Leptin levels rise when we sleep, telling the brain that the body has stored up enough food. "If you deprive your body of sleep," Haggard warns, "you may develop a shortage of this hormone. And...your body may start asking for food it doesn't really need." read more
According to Janet Macarro, Ph.D., CNC, in her book Midlife Meltdown (Siloam), it's time to start "rethinking midlife hormonal health."
She encourages the use of the following natural supplements * to alleviate some of the symptoms brought on by menopause:
Black cohosh capsules
80-160 mg per day
Anxiety, hot flashes, night sweats, vaginaldryness, depression, heart palpitations, headaches, sleeplessness read more
That many of our modern-day medicines are derived from herbs? That's because "herbal plants are time-tested and approved sources of healing," writes nutritionist and women's health specialist Janet Maccaro in her book, Natural Health Remedies: An A-Z Family Guide. Though some Americans are still skeptical, Europeans have used herbs as medicines for centuries. So the next time you're ill, consider asking your doctor for an herbal alternative to the medicine he prescribes. It may provide the same benefit without the negative side effects! read more
Jantz advocates proper nutrition as an important and often overlooked aspect of treatment for eating disorders. His nutrition-based rehabilitation program starts with nutrients that support the body systems most compromised by an eating disorder and works toward restoration of a person's complete nutritional health.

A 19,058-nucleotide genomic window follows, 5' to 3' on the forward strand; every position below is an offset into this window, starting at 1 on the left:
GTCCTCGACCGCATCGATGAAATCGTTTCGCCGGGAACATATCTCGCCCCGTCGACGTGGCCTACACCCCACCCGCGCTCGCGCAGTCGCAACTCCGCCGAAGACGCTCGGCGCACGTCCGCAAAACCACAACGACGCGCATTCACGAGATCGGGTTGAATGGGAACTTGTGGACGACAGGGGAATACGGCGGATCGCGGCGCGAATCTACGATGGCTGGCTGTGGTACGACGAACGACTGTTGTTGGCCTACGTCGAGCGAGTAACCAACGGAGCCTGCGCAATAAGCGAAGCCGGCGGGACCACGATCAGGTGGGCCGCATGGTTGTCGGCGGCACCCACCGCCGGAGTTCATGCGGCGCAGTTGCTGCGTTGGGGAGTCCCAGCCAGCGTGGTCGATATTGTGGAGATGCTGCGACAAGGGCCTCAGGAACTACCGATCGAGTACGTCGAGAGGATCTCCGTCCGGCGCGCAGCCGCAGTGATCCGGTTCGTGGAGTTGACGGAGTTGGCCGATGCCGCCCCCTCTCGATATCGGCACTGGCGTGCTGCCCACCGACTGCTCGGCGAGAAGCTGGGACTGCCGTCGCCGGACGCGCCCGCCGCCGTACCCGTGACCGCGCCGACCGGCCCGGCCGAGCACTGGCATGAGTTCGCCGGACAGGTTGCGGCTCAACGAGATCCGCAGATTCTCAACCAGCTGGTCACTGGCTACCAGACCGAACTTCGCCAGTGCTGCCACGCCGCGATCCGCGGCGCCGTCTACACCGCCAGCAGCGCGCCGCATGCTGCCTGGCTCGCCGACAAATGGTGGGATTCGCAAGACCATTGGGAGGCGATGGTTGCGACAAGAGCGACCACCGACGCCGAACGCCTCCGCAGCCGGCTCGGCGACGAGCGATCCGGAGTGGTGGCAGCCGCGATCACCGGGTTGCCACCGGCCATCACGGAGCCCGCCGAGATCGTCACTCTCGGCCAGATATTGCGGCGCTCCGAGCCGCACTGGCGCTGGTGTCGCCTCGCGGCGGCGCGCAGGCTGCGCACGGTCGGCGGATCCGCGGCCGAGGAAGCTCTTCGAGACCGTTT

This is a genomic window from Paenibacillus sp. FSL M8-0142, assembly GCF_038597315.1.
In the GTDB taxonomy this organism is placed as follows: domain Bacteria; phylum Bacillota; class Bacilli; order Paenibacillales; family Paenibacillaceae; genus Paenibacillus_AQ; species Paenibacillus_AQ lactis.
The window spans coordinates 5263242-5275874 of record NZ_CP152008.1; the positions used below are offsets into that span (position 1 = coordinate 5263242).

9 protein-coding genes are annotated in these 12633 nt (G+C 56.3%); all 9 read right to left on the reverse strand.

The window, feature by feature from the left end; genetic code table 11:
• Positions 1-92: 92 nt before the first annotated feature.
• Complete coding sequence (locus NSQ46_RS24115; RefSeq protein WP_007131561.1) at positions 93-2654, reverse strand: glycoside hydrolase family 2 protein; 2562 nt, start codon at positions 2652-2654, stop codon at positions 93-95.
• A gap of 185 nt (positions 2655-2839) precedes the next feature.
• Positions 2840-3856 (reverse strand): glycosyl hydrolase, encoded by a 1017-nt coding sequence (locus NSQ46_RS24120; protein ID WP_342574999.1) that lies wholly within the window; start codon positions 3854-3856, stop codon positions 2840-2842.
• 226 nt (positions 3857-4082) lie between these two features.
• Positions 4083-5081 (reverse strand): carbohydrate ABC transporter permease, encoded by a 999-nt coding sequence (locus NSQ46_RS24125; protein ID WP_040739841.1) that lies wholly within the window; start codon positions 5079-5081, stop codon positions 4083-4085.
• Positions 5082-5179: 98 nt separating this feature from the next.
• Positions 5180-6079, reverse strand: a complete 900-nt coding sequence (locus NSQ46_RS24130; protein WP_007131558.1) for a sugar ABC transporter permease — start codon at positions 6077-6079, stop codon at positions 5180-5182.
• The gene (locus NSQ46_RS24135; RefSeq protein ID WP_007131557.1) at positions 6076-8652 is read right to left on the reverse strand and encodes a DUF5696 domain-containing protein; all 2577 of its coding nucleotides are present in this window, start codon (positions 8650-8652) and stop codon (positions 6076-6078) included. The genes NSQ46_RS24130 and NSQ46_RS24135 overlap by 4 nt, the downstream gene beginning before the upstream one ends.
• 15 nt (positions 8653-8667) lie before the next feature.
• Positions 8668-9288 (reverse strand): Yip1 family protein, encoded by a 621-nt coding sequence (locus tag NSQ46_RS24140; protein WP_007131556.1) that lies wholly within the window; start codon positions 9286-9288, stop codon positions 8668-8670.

As a person recovering from an eating disorder works toward making healthy eating choices, Jantz offers the following guidelines, which he has adapted from the U.S. Department of Health and Human Services: read more
We often hear about avoiding the foods and beverages that can raise our risk of developing diabetes such as alcohol, fast food, processed meats, high-sugar foods, soft drinks and so on. But according to the October 2006 issue of Shape magazine, here are six things you should add to your diet to arm your body's defenses in this battle: read more
You've probably never thought of apples as a significant part of a weight-loss regimen, but apples are a great source of fiber, and fiber not only improves digestion but also encourages weight loss. A medium-sized apple contains about five grams of fiber, more than most commercially made cereals--even the health food store variety. They also have almost no fat or cholesterol, so they are a healthy choice for a snack or dessert. read more
If you’re celebrating more but enjoying it less, a few small changes will help you enter into the joy of the season.
When I entered the exam room, I found Erin staring blankly out the window. She looked as if she was in another world. The note from my nurse said only, "Post-holiday depression. Wants to talk."